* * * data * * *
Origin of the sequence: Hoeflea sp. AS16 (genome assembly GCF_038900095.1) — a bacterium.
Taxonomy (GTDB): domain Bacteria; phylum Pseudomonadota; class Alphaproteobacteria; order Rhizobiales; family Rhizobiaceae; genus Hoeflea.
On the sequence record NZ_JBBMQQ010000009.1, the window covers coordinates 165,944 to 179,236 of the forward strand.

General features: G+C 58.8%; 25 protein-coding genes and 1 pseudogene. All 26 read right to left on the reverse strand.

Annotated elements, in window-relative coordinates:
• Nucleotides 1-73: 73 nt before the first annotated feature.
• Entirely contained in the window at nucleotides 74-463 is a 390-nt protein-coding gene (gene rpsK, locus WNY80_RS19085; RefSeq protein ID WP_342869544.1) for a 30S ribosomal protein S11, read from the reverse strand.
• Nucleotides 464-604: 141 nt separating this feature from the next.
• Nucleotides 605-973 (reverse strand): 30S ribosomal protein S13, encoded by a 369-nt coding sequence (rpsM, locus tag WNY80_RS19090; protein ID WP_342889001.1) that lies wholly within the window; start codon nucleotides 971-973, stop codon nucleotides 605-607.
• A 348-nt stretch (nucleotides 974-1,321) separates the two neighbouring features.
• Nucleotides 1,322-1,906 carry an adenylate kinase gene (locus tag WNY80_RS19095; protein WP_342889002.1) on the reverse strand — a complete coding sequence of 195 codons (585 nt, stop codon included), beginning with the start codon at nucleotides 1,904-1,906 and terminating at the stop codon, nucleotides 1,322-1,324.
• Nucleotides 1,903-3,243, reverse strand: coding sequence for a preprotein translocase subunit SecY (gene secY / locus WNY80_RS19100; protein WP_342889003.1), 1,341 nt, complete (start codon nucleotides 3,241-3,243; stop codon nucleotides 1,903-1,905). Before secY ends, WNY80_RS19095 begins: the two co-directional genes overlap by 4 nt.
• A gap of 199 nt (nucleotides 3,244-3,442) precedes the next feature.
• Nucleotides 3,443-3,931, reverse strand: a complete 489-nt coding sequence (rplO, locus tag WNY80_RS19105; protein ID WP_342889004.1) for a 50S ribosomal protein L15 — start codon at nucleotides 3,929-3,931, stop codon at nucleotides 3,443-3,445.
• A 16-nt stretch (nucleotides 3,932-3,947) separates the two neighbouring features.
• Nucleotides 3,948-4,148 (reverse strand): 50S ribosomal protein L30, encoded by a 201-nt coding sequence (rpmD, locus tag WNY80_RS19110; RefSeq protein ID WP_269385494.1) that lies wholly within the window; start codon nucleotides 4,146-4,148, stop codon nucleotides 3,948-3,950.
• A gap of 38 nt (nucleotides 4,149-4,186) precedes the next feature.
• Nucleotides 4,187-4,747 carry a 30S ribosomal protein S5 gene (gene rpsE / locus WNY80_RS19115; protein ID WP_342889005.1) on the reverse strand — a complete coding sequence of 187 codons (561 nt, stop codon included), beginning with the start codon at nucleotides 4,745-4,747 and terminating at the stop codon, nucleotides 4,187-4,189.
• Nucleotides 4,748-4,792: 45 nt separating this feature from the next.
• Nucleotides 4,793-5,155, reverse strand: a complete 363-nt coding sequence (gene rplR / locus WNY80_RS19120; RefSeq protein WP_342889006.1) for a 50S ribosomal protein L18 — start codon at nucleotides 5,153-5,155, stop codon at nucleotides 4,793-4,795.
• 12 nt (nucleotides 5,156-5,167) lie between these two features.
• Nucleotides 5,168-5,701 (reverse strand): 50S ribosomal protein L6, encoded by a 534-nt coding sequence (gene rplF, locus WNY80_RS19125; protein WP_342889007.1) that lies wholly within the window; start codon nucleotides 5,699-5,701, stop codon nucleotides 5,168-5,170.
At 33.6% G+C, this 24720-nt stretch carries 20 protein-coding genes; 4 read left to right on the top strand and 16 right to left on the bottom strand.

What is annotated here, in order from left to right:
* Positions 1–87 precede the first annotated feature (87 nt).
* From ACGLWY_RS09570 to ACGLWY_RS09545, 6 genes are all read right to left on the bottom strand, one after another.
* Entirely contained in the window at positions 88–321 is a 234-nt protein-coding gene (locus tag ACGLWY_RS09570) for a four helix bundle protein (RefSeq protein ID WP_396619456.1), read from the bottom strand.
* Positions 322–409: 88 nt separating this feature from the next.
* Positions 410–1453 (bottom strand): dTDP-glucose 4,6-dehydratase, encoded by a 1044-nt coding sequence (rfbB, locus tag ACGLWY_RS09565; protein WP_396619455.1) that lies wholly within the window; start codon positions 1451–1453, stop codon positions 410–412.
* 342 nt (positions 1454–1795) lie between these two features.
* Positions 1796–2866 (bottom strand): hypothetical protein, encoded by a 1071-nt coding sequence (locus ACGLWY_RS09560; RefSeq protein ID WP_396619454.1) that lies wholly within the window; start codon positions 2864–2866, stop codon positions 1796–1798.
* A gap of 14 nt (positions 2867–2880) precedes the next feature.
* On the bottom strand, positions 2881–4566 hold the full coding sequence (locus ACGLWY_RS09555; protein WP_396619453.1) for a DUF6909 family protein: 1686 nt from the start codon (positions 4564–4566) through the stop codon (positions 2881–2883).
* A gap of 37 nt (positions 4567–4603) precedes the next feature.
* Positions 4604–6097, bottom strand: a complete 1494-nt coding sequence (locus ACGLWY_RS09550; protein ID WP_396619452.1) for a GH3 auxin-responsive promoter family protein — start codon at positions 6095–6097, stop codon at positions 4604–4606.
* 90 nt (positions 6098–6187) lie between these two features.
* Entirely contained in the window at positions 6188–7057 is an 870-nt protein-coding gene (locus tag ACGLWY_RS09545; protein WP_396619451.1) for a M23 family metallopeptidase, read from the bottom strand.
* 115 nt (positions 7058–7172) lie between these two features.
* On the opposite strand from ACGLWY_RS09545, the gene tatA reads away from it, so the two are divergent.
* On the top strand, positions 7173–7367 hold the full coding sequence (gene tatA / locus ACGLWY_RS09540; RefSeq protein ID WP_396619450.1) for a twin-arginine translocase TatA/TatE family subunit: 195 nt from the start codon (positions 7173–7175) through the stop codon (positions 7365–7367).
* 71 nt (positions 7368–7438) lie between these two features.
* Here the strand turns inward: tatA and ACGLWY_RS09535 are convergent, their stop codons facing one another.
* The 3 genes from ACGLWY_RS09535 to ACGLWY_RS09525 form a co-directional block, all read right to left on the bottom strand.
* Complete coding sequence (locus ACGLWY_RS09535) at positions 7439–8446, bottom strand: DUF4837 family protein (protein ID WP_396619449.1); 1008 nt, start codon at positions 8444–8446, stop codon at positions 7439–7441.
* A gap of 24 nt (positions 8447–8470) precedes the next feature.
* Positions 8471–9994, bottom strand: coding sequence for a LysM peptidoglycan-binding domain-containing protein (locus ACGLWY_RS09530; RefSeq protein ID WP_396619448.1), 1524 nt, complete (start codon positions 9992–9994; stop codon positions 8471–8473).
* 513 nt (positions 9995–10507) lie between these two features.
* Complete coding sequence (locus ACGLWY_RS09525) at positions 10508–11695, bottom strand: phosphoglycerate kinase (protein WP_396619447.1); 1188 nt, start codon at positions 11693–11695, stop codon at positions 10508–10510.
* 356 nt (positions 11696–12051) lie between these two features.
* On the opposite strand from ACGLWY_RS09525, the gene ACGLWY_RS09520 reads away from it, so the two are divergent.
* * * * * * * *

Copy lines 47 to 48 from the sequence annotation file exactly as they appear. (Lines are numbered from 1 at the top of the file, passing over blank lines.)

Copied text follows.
* 513 nt (positions 9995–10507) lie between these two features.
* Complete coding sequence (locus ACGLWY_RS09525) at positions 10508–11695, bottom strand: phosphoglycerate kinase (protein WP_396619447.1); 1188 nt, start codon at positions 11693–11695, stop codon at positions 10508–10510.